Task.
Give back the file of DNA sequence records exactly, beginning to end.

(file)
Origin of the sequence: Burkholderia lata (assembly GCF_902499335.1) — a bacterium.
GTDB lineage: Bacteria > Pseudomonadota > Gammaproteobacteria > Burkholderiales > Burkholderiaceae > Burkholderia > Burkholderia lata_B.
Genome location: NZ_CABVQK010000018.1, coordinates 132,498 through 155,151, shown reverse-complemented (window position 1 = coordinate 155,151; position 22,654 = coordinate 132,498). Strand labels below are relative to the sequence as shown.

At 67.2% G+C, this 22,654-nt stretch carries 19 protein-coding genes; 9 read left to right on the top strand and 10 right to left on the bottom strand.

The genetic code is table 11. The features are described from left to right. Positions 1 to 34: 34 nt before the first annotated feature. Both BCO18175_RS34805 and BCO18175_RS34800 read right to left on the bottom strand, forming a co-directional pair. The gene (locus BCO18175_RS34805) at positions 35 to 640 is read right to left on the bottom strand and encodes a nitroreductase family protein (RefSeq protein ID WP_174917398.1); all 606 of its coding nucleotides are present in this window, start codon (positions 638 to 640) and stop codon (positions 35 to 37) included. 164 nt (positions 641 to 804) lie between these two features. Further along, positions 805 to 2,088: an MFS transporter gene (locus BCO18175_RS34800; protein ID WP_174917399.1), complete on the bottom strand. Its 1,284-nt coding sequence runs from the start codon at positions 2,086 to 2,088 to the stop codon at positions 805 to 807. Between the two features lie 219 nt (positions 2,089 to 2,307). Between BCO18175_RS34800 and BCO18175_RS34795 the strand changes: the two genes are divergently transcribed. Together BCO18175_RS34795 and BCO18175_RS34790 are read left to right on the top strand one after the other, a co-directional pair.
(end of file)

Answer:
Origin of the sequence: Burkholderia lata (assembly GCF_902499335.1) — a bacterium.
GTDB lineage: Bacteria > Pseudomonadota > Gammaproteobacteria > Burkholderiales > Burkholderiaceae > Burkholderia > Burkholderia lata_B.
Genome location: NZ_CABVQK010000018.1, coordinates 132,498 through 155,151, shown reverse-complemented (window position 1 = coordinate 155,151; position 22,654 = coordinate 132,498). Strand labels below are relative to the sequence as shown.

At 67.2% G+C, this 22,654-nt stretch carries 19 protein-coding genes; 9 read left to right on the top strand and 10 right to left on the bottom strand.

The genetic code is table 11. The features are described from left to right. Positions 1 to 34: 34 nt before the first annotated feature. Both BCO18175_RS34805 and BCO18175_RS34800 read right to left on the bottom strand, forming a co-directional pair. The gene (locus BCO18175_RS34805) at positions 35 to 640 is read right to left on the bottom strand and encodes a nitroreductase family protein (RefSeq protein ID WP_174917398.1); all 606 of its coding nucleotides are present in this window, start codon (positions 638 to 640) and stop codon (positions 35 to 37) included. 164 nt (positions 641 to 804) lie between these two features. Further along, positions 805 to 2,088: an MFS transporter gene (locus BCO18175_RS34800; protein ID WP_174917399.1), complete on the bottom strand. Its 1,284-nt coding sequence runs from the start codon at positions 2,086 to 2,088 to the stop codon at positions 805 to 807. Between the two features lie 219 nt (positions 2,089 to 2,307). Between BCO18175_RS34800 and BCO18175_RS34795 the strand changes: the two genes are divergently transcribed. Together BCO18175_RS34795 and BCO18175_RS34790 are read left to right on the top strand one after the other, a co-directional pair.